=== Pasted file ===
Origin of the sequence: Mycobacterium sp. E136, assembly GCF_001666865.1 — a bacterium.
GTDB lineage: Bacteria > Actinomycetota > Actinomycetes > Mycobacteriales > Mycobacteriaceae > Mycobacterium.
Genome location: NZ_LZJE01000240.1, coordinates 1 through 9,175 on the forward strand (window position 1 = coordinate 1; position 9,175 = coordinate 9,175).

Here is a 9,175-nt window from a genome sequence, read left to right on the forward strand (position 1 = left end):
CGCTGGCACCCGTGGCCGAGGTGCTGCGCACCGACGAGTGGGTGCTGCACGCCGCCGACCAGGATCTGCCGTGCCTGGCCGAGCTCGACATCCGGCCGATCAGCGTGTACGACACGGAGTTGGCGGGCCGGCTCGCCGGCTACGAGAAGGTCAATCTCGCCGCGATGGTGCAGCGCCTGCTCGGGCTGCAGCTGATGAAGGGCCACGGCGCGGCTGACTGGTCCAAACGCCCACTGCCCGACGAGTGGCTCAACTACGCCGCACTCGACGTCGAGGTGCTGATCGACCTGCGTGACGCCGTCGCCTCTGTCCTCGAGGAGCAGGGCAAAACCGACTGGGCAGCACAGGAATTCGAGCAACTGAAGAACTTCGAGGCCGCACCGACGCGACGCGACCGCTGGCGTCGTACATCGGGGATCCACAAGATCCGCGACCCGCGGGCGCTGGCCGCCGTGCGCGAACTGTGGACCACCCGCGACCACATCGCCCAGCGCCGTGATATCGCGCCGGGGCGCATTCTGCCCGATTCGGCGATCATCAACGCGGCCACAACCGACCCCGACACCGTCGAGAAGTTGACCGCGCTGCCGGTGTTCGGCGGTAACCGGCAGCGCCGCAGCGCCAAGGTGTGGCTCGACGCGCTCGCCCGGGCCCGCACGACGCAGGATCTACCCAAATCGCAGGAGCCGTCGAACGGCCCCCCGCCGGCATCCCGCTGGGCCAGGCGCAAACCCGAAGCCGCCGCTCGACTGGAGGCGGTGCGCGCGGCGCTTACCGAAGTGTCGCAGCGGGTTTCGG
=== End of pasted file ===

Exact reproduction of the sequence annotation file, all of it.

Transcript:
Origin of the sequence: Mycobacterium sp. E136, assembly GCF_001666865.1 — a bacterium.
GTDB lineage: Bacteria > Actinomycetota > Actinomycetes > Mycobacteriales > Mycobacteriaceae > Mycobacterium.
Genome location: NZ_LZJE01000240.1, coordinates 1 through 9,175 on the forward strand (window position 1 = coordinate 1; position 9,175 = coordinate 9,175).

Here is a 9,175-nt window from a genome sequence, read left to right on the forward strand (position 1 = left end):
CGCTGGCACCCGTGGCCGAGGTGCTGCGCACCGACGAGTGGGTGCTGCACGCCGCCGACCAGGATCTGCCGTGCCTGGCCGAGCTCGACATCCGGCCGATCAGCGTGTACGACACGGAGTTGGCGGGCCGGCTCGCCGGCTACGAGAAGGTCAATCTCGCCGCGATGGTGCAGCGCCTGCTCGGGCTGCAGCTGATGAAGGGCCACGGCGCGGCTGACTGGTCCAAACGCCCACTGCCCGACGAGTGGCTCAACTACGCCGCACTCGACGTCGAGGTGCTGATCGACCTGCGTGACGCCGTCGCCTCTGTCCTCGAGGAGCAGGGCAAAACCGACTGGGCAGCACAGGAATTCGAGCAACTGAAGAACTTCGAGGCCGCACCGACGCGACGCGACCGCTGGCGTCGTACATCGGGGATCCACAAGATCCGCGACCCGCGGGCGCTGGCCGCCGTGCGCGAACTGTGGACCACCCGCGACCACATCGCCCAGCGCCGTGATATCGCGCCGGGGCGCATTCTGCCCGATTCGGCGATCATCAACGCGGCCACAACCGACCCCGACACCGTCGAGAAGTTGACCGCGCTGCCGGTGTTCGGCGGTAACCGGCAGCGCCGCAGCGCCAAGGTGTGGCTCGACGCGCTCGCCCGGGCCCGCACGACGCAGGATCTACCCAAATCGCAGGAGCCGTCGAACGGCCCCCCGCCGGCATCCCGCTGGGCCAGGCGCAAACCCGAAGCCGCCGCTCGACTGGAGGCGGTGCGCGCGGCGCTTACCGAAGTGTCGCAGCGGGTTTCGG